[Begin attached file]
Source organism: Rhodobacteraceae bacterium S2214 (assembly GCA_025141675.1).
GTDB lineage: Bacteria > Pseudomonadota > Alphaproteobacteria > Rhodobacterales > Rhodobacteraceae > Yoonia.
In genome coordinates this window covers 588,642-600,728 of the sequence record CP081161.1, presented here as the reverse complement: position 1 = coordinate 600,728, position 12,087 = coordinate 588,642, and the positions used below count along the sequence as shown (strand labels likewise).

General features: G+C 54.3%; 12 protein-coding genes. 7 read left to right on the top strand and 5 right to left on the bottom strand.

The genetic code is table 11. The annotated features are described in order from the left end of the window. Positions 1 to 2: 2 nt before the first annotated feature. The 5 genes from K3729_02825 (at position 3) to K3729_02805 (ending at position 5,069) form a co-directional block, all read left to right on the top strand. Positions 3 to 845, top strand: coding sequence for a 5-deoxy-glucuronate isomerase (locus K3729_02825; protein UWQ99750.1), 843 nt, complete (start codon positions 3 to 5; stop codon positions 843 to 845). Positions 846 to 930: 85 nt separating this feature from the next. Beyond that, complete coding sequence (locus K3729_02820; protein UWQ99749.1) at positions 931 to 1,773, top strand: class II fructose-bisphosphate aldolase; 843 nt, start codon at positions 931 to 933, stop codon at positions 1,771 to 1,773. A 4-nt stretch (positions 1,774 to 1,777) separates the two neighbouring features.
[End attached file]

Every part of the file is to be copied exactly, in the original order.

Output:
Source organism: Rhodobacteraceae bacterium S2214 (assembly GCA_025141675.1).
GTDB lineage: Bacteria > Pseudomonadota > Alphaproteobacteria > Rhodobacterales > Rhodobacteraceae > Yoonia.
In genome coordinates this window covers 588,642-600,728 of the sequence record CP081161.1, presented here as the reverse complement: position 1 = coordinate 600,728, position 12,087 = coordinate 588,642, and the positions used below count along the sequence as shown (strand labels likewise).

General features: G+C 54.3%; 12 protein-coding genes. 7 read left to right on the top strand and 5 right to left on the bottom strand.

The genetic code is table 11. The annotated features are described in order from the left end of the window. Positions 1 to 2: 2 nt before the first annotated feature. The 5 genes from K3729_02825 (at position 3) to K3729_02805 (ending at position 5,069) form a co-directional block, all read left to right on the top strand. Positions 3 to 845, top strand: coding sequence for a 5-deoxy-glucuronate isomerase (locus K3729_02825; protein UWQ99750.1), 843 nt, complete (start codon positions 3 to 5; stop codon positions 843 to 845). Positions 846 to 930: 85 nt separating this feature from the next. Beyond that, complete coding sequence (locus K3729_02820; protein UWQ99749.1) at positions 931 to 1,773, top strand: class II fructose-bisphosphate aldolase; 843 nt, start codon at positions 931 to 933, stop codon at positions 1,771 to 1,773. A 4-nt stretch (positions 1,774 to 1,777) separates the two neighbouring features.